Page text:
Tonight we take a break from domestic fixtures and the struggle to reach fourth place, and continue our pursuit of European glory. We have now reached the quarter-finals of the Europa League, and our opponents in this round of the last eight will be Portuguese giants Benfica.
The first time I’d heard of Benfica was during the 1966 World Cup. Portugal was one of the top footballing nations at that time, and one of the stars of that World Cup was the Portuguese striker Eusébio whose club side was Benfica. In one memorable match, he and his team-mates were three goals down after only twenty five minutes in their quarter final match against North Korea (played at Goodison Park). Eusébio managed to then score two in reply before half time, and added two more in the second half in a 5-3 win for Portugal. Those four goals led to him becoming the top scorer of the competition with nine goals in all.
Roughly one-third of the 1966 Portuguese World Cup squad were drawn from Benfica, with the remainder mostly from F.C. Porto or Sporting Lisbon. Those three clubs have dominated the Portuguese league with only two other clubs managing to take the league championship once each in seventy five years. Benfica have won the league thirty one times, well ahead of their nearest rivals (Porto with twenty four) as well as adding twenty four Portuguese Cups, two League Cups, and four Portuguese Super Cups. For the years that they were not league champions, they were runners-up twenty four times. That’s a truly impressive record for any club in any league.
The foundation of S.L. Benfica began in 1904 when a group in the city of Lisbon formed a football club called Grupo Sport Lisboa. In 1908, they acquired the club Sport Clube de Benfica (founded as Grupo Sport Benfica in 1906) and changed the name to Sport Clube de Benfica, which later became S.L. (Sport Lisboa e) Benfica. As with many other European clubs, Benfica is a multiple sports club, with basketball, cycling, rugby, water polo, athletics, gymnastics, billiards, and indoor football among its many departments. By the 1940’s it was football that dominated all of the other sports, and continues to do so to this day.
In European competition, Benfica have won the European Cup twice (1961 and 1962) out of seven appearances in the final. Those two successes came during the club’s Golden Era of the 1960’s, when they were the first club to break Real Madrid’s hold on the European Cup, who had held it for five consecutive years from 1956 to 1960. Benfica were also European Cup finalists three more times before the decade ended, to add to their seven league titles and four Portuguese Cups during that period. Since that golden era, the club has had mixed fortunes with continued domestic success but not so much in Europe. They managed to reach the final of the UEFA Cup in 1983, losing to 2-1 Anderlecht over two legs.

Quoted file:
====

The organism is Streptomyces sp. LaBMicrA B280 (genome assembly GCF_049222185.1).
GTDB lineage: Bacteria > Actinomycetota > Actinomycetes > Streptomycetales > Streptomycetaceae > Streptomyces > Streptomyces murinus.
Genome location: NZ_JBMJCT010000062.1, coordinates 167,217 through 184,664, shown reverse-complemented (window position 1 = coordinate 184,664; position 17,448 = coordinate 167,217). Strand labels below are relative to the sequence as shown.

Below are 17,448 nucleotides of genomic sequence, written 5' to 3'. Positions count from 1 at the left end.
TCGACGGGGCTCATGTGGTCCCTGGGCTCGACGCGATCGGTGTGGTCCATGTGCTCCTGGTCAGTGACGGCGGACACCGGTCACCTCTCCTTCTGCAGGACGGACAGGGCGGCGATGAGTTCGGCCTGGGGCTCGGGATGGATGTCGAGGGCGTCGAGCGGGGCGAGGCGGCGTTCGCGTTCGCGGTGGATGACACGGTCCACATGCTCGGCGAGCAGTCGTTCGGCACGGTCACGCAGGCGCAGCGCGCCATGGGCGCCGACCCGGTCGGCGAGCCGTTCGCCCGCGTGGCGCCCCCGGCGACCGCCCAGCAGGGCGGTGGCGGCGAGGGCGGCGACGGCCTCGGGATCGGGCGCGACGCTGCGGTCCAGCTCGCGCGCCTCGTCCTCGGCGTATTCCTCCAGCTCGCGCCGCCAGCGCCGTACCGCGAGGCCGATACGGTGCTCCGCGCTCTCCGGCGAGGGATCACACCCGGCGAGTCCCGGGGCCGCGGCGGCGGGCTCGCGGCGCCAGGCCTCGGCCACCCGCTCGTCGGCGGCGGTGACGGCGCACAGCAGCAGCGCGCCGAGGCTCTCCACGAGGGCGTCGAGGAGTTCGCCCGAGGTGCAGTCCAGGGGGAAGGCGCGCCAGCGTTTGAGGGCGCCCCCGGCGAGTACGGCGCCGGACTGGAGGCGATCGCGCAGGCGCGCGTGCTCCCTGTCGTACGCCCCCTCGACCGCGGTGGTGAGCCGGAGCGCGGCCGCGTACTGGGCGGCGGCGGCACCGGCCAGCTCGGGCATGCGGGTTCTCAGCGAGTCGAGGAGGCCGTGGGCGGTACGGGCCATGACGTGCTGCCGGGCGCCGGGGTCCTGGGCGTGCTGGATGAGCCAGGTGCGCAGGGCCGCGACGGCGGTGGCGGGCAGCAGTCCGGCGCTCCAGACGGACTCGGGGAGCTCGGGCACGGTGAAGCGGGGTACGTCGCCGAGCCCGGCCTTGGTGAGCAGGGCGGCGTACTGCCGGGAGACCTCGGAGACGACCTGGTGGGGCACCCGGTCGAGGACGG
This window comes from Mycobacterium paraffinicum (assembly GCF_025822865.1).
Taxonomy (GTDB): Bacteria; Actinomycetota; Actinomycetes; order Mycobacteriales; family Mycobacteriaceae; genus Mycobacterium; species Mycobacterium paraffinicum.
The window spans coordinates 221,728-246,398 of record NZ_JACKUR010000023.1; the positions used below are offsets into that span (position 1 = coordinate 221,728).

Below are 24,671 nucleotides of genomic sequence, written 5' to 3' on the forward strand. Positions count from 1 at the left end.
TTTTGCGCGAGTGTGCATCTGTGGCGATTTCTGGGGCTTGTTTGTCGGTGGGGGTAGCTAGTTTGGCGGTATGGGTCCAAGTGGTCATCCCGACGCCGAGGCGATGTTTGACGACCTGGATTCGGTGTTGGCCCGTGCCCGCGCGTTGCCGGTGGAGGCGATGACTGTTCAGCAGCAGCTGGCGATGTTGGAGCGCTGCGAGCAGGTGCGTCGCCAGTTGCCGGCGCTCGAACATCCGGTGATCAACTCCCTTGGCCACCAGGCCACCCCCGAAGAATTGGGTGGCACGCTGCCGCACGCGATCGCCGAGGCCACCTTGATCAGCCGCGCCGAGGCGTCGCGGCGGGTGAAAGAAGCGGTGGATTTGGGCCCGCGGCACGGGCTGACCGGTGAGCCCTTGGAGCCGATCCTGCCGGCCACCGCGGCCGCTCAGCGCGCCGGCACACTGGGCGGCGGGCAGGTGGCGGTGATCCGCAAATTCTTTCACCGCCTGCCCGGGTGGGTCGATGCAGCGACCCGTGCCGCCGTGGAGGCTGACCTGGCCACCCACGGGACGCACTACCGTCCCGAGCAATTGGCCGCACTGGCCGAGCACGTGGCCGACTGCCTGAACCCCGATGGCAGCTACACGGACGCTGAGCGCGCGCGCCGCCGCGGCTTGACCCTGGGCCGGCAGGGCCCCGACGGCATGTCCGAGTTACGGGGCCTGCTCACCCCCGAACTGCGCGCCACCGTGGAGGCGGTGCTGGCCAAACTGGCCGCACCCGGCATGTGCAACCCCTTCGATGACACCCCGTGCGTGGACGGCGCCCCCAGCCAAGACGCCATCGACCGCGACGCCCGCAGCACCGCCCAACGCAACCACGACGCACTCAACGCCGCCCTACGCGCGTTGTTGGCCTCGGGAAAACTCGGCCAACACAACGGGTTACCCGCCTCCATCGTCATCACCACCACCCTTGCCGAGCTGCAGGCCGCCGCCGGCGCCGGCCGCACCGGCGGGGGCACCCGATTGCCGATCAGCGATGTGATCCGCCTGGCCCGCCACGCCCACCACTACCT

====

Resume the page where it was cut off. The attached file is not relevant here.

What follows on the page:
Benfica have had several notable players over their history, including Eusébio, Rui Costa, Simão, Luisão, Pablo Aimar, and Javier Saviola. Former managers of note are Sven-Goran Eriksson (twice), Ronald Koeman, Graeme Souness, and José Mourinho.
Liverpool have met Benfica four times in past years of the European Cup, the first time being in the 1977-78 season when Liverpool easily went through 6-2 on aggregate in their 3rd round tie. Liverpool were defending champions, and went on to win the cup again that year. The next meeting was again in the third round, this time in 1984 when Liverpool were once again on their way to becoming European Champions. Benfica were once again easily dealt with on this occasion, with an aggregate score of 5-1. The following season, Benfica were opponents yet again, this time in the second round when Liverpool went through 3-2 over the two legs. It might have seemed that Benfica were a good omen, where beating them would lead to a European Cup. It might have seemed that way after this most recent meeting, when Liverpool were in the final a few months later, but that was 1985.
Benfica were not a dominant force in Europe during the 1980’s and 1990’s, but they did have a large and very loyal following. Their home stadium, the Estadio de Luz (Stadium of Light) was expanded in the late 1980’s to reach a capacity of 120,000 – although much of that was standing room. That stadium was demolished in 2002, and replaced with a modern structure with a seating capacity of over 65,000. The new stadium hosted the final of UEFA Euro 2004, and it is now recognized as one of the “UEFA Elite” stadiums with a five star rating.
Liverpool met Benfica one more time, in the modernised stadium, when they were drawn against each other in the first knock-out round of the 2005-06 Champions League. We were defending champions (as we were in 1978) and did not expect too much difficulty from the once famous Lisbon club. But, they surprised us with a 1-0 victory in Lisbon and followed that with an even more surprising 2-0 win at Anfield, putting them through with a 3-0 aggregate.
This time we won’t be so sure of a victory, especially when we realise that Benfica are currently at the top of the Portuguese league with only one loss in twenty four games. Also, they managed to come through the group stage in first place, beating Everton 2-0 and 5-0 along the way. They then beat Hertha Berlin 5-1 over two legs in the first knock-out round, and then beat Marseille 3-2 in the round of 16. Of course, any club that makes it to the last eight has to be taken seriously, and we can be sure that we’ll be well prepared for this one and not taking it lightly by any means. But, if we can produce the form that we’ve been showing lately, from our 3-0 win over Lille, and our Premier League wins over Portsmouth and Sunderland, then we should be fine. Let’s hope so as it would be a huge boost for our confidence if we can make it to the semi’s, and then who knows? The Europa League is our best chance of some silverware for a few seasons now, so let’s make the best of it.